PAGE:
Yep, I said it. Many Star Wars fans have to be among the most ungrateful people ever. Do you realize that we have time to find excessive faults with a series that currently has a television show in production and gives us roughly 10 new books a year? Let's take a look at the latter part of that question first. Every year, we end up with around 10 new Star Wars books. That's almost one book a month. That's insane! In comparison, Gears of War and Dead Space each had one book released this year, and Halo had no new releases. I think that, as fans, we're spoiled. It's always a game of finding an equilibrium between quality and quantity, and we're really deluding ourselves if we believe that every single new release will be of the highest quality. With 10 books a year, you're bound to have a clunker or two. But you know what? None of the EU is unreadable. And I would know, because I've read it all. And the television show... it's actually not a bad show at all. But it's hard to see it for what it is, when it's a half hour that is constantly interrupted by commercials that are aimed squarely at very young children. And frankly, we're lucky to have it. Here's George Lucas, working hard to give fans more Star Wars, and we thank him by being generally ungrateful. Poor George Lucas. There are days when I just really don't envy him at all. The man came up with the basic story for Star Wars, and he's the mastermind behind it. It's gotta be frustrating to Lucas. Here's a guy who is the brainchild of one of the most beloved movies of all time, and all he wants to do is add to that story. But when he tinkered with his original work, legions of fans denounced him as evil - as if the special editions really changed the overall viewing experience. When he created the prequels, and our own preconceived notions of the prequels were swept aside in favor of something that was much more enormous and magnificent, some fans lashed out and cried that the prequels were an abomination to the Star Wars saga. And now we have The Clone Wars, a television show that takes place between Episodes II and III, and gains the ire of most EU buffs because we would rather limit Lucas in his ability to tell a great story by the constraints that the EU has placed on the era, rather than just let the man throw in what he wants and worry about the speed bumps later on down the line. And the sad thing is, I'd be doing the exact same thing if I were George Lucas. I'd be looking at ways to add really cool things to my masterpiece. But it's gotten to the point now where fans are ready to accept him as some sort of bumbling oaf, blaming him for everything from the ruination of Indiana Jones (as if Stephen Spielberg, one of the most powerful directors in Hollywood, couldn't stand up to Lucas if he disagreed) to the destruction of our childhoods. Star Wars EU fans are throwing a decade-long temper tantrum. We need to understand that we don't control the story, we're just along for the ride. Stop trying to reach for the wheel to this car, because you'll never reach it. Experience it, and love it for what it is (a continuation of a rich story) or don't. I'm not saying don't complain. But I am saying to stop being so ungrateful for what we're given. Goodness, be thankful you aren't a Star Trek fan. What a nightmare that expanded universe is.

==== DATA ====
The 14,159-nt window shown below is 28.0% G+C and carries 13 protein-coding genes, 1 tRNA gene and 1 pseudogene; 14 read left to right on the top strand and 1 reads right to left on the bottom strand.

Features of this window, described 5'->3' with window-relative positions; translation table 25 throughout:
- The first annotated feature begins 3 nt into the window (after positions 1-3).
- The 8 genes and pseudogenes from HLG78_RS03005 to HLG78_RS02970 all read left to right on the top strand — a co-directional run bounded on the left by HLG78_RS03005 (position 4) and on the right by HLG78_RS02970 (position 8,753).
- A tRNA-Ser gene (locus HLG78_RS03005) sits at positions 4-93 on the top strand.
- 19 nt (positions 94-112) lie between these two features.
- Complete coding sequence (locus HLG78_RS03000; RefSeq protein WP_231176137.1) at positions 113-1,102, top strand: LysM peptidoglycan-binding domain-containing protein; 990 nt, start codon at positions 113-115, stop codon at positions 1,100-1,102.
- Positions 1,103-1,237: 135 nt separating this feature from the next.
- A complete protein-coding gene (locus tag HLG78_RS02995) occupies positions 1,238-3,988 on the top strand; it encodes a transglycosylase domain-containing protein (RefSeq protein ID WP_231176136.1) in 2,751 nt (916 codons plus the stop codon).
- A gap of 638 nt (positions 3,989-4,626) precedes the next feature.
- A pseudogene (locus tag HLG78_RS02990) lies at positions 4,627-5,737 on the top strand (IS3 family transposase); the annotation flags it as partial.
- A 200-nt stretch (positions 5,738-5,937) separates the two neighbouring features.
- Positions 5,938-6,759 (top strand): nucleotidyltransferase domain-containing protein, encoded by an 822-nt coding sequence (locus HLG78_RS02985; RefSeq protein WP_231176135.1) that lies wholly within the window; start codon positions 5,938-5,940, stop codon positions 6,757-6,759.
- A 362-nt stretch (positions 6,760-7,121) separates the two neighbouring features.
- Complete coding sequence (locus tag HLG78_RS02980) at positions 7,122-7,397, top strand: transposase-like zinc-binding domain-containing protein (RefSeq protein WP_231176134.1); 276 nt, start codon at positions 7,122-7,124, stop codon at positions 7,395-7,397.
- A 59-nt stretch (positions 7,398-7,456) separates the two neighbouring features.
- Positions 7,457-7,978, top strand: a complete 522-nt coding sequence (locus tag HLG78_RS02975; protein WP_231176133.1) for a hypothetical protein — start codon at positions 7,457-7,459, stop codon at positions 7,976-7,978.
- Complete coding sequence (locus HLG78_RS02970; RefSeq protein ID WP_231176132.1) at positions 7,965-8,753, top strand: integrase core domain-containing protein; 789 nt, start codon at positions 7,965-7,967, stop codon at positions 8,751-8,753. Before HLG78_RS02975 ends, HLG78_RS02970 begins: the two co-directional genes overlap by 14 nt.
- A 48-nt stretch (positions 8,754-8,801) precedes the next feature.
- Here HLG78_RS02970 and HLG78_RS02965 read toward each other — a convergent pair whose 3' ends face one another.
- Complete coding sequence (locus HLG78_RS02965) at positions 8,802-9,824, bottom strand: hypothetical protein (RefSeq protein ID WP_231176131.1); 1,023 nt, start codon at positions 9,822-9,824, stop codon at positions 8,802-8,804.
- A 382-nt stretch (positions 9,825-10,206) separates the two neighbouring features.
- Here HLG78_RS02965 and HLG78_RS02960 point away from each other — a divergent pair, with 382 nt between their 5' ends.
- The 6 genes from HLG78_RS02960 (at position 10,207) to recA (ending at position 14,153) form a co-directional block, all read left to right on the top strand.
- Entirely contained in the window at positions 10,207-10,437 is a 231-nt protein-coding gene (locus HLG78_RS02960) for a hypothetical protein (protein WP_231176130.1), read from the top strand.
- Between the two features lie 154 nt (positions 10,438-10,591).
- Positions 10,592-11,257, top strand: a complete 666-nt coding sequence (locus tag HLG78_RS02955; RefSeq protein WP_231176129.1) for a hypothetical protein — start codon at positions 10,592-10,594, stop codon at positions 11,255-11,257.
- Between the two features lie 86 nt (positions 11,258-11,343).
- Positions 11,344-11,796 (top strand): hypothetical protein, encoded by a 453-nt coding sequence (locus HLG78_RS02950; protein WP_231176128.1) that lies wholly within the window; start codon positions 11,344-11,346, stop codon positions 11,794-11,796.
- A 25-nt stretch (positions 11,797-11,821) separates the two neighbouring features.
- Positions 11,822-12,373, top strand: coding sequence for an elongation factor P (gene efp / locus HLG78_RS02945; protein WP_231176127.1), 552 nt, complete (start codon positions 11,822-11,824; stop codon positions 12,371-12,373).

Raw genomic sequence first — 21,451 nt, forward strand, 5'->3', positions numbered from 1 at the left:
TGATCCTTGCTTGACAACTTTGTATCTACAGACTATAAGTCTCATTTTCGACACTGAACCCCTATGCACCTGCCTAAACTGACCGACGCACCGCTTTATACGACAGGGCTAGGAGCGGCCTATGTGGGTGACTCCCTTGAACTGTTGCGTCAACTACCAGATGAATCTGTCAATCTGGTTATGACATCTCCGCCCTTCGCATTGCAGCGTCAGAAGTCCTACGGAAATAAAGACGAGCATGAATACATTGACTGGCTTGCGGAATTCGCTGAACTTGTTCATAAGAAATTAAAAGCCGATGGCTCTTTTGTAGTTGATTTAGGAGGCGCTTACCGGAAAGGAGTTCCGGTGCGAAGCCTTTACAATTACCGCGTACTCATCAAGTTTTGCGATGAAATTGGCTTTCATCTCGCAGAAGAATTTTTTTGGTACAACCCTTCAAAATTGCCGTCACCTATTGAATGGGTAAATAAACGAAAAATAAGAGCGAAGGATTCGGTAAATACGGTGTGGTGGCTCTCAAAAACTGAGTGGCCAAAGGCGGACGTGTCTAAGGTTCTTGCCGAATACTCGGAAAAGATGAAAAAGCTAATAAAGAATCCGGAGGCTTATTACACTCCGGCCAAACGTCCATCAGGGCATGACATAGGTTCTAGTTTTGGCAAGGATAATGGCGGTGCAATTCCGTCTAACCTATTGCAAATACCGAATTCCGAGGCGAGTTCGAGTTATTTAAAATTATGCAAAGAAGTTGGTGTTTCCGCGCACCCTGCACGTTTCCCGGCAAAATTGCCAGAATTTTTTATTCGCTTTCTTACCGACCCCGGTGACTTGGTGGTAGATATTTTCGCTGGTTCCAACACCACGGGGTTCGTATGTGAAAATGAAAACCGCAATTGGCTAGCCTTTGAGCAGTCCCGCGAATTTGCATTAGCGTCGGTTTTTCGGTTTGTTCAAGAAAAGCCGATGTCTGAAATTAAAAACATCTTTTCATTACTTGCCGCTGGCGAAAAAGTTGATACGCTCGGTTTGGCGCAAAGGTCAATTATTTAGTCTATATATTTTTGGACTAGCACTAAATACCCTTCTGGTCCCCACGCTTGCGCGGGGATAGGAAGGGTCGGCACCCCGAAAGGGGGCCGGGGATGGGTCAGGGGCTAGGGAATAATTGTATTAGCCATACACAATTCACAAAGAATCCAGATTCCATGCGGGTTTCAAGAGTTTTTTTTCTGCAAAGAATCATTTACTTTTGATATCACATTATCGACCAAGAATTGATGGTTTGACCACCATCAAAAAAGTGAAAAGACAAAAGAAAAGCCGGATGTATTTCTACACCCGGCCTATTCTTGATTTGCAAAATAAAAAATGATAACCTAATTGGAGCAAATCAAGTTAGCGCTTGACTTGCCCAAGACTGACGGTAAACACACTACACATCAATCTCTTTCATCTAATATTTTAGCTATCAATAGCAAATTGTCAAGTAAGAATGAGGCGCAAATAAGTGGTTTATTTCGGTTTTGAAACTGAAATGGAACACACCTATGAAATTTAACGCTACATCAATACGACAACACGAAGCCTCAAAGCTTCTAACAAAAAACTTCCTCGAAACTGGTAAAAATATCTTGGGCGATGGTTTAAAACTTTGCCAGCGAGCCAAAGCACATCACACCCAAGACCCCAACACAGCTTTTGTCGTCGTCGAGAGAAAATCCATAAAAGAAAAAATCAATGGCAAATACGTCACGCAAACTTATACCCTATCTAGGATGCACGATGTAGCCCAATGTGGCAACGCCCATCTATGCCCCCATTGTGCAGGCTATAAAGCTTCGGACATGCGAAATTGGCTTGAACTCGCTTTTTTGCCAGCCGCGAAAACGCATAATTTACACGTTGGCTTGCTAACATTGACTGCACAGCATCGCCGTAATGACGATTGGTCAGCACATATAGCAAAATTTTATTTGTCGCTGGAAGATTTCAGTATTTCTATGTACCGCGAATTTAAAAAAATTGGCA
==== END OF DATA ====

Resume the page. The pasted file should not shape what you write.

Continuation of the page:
Nice to Hate You!